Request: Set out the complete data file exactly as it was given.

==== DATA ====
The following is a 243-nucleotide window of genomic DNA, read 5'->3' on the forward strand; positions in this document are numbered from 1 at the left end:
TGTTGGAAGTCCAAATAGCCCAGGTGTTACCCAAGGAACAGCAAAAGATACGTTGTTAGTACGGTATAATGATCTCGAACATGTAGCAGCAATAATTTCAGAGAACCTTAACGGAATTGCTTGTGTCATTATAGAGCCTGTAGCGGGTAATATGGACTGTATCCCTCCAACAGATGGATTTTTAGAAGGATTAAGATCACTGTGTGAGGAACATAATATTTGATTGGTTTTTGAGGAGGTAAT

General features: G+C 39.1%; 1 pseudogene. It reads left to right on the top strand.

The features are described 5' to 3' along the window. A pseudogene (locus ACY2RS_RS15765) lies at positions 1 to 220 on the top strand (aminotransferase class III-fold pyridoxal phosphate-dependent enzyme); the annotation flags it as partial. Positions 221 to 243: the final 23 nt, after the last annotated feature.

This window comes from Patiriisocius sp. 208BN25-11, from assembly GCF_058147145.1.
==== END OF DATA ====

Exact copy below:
The following is a 243-nucleotide window of genomic DNA, read 5'->3' on the forward strand; positions in this document are numbered from 1 at the left end:
TGTTGGAAGTCCAAATAGCCCAGGTGTTACCCAAGGAACAGCAAAAGATACGTTGTTAGTACGGTATAATGATCTCGAACATGTAGCAGCAATAATTTCAGAGAACCTTAACGGAATTGCTTGTGTCATTATAGAGCCTGTAGCGGGTAATATGGACTGTATCCCTCCAACAGATGGATTTTTAGAAGGATTAAGATCACTGTGTGAGGAACATAATATTTGATTGGTTTTTGAGGAGGTAAT

General features: G+C 39.1%; 1 pseudogene. It reads left to right on the top strand.

The features are described 5' to 3' along the window. A pseudogene (locus ACY2RS_RS15765) lies at positions 1 to 220 on the top strand (aminotransferase class III-fold pyridoxal phosphate-dependent enzyme); the annotation flags it as partial. Positions 221 to 243: the final 23 nt, after the last annotated feature.

This window comes from Patiriisocius sp. 208BN25-11, from assembly GCF_058147145.1.